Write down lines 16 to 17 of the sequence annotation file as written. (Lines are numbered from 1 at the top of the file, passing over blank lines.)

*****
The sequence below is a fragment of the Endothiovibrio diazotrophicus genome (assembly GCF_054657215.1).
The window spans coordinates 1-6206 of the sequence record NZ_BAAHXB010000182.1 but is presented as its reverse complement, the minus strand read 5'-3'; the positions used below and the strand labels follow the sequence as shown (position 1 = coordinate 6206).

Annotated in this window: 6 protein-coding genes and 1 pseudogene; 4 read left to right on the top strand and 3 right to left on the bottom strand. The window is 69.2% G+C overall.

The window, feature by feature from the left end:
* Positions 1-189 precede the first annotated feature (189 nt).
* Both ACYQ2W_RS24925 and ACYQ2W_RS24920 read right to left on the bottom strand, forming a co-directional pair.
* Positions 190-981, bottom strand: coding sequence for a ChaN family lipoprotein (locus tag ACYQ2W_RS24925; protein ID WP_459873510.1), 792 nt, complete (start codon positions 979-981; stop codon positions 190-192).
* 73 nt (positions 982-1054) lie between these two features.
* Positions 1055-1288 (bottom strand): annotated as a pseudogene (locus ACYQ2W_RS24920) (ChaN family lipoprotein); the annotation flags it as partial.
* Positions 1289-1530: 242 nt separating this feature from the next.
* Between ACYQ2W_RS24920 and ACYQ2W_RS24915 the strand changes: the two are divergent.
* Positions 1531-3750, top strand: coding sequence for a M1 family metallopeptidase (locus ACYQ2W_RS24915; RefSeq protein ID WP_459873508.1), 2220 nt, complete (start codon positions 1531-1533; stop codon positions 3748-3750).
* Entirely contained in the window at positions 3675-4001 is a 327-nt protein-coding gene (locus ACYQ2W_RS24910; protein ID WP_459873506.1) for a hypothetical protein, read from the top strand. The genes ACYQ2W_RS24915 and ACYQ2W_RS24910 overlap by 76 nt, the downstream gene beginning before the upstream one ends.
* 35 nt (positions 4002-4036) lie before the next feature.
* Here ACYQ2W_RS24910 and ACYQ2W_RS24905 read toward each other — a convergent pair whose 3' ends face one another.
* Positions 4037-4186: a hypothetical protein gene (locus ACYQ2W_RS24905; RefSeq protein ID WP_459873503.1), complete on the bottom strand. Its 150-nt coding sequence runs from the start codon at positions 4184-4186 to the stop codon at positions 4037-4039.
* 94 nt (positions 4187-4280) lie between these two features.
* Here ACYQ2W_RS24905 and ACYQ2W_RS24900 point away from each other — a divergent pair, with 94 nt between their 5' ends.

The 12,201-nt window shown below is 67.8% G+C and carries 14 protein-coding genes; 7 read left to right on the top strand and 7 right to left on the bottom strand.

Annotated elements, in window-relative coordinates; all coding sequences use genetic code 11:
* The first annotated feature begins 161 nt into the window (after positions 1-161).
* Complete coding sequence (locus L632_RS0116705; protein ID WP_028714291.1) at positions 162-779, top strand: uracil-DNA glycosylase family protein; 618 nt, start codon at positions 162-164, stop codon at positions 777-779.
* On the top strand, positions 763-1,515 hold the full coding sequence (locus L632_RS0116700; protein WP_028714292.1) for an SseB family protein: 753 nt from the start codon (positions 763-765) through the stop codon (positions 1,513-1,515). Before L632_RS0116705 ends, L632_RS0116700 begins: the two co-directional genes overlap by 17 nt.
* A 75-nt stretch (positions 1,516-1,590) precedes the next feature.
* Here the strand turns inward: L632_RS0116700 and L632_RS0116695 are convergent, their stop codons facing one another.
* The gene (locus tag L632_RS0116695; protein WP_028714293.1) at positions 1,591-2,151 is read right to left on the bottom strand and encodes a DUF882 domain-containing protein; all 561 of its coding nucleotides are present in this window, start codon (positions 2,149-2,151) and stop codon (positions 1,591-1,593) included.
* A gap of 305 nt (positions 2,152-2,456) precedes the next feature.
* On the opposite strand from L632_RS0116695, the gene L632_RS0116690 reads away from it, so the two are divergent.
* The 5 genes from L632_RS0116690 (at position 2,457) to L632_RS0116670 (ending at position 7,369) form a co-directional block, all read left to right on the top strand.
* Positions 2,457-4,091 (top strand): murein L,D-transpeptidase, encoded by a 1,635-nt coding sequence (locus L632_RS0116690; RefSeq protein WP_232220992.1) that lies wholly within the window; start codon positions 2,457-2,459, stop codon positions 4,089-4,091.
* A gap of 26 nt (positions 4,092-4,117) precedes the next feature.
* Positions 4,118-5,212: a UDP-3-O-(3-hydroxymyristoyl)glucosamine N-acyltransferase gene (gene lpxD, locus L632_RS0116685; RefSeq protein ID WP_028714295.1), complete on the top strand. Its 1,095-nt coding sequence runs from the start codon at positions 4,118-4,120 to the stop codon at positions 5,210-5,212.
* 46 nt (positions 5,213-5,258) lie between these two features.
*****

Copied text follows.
* Positions 4037-4186: a hypothetical protein gene (locus ACYQ2W_RS24905; RefSeq protein ID WP_459873503.1), complete on the bottom strand. Its 150-nt coding sequence runs from the start codon at positions 4184-4186 to the stop codon at positions 4037-4039.
* 94 nt (positions 4187-4280) lie between these two features.